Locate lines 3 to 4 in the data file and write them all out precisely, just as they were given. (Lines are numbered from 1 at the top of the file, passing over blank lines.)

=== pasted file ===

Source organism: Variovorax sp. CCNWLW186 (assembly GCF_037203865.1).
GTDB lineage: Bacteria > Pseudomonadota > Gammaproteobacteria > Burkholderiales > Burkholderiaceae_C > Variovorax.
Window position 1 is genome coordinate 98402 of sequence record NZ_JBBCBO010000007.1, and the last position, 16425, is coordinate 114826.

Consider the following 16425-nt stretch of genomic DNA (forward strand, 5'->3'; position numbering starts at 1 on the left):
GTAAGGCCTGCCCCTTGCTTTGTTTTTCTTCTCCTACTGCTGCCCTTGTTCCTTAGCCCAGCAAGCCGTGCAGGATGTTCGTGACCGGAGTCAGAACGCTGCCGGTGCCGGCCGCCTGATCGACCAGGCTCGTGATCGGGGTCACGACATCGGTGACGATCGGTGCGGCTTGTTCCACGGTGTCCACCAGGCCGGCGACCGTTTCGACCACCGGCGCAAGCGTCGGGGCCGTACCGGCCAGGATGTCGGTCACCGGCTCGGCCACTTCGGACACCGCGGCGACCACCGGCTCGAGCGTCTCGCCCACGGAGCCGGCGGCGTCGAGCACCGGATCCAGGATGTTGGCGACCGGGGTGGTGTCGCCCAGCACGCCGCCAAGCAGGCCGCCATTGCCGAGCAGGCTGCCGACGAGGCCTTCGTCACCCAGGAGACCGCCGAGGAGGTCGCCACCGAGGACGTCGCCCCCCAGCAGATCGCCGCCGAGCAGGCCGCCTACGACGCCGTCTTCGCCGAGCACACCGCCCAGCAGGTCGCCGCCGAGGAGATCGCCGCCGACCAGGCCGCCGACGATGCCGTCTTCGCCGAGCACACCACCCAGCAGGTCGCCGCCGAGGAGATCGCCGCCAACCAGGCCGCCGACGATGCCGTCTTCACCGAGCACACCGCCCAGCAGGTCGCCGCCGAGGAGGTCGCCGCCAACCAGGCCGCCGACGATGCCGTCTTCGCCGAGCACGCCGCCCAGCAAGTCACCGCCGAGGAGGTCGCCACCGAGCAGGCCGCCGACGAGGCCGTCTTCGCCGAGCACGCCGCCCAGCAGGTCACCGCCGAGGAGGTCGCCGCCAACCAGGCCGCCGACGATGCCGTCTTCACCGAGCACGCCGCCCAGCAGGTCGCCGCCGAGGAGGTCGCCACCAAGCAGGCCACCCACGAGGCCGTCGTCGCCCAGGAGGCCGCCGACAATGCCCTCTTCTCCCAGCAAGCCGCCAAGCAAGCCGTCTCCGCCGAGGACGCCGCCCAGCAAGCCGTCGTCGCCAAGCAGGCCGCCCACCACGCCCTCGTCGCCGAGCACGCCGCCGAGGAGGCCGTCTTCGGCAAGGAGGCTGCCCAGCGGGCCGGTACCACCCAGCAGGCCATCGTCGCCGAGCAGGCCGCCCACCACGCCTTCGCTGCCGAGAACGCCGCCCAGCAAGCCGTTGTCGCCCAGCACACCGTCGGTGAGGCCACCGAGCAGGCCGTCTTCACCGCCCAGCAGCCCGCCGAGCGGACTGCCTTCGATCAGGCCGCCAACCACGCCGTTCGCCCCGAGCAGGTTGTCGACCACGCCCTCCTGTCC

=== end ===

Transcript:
Window position 1 is genome coordinate 98402 of sequence record NZ_JBBCBO010000007.1, and the last position, 16425, is coordinate 114826.

Consider the following 16425-nt stretch of genomic DNA (forward strand, 5'->3'; position numbering starts at 1 on the left):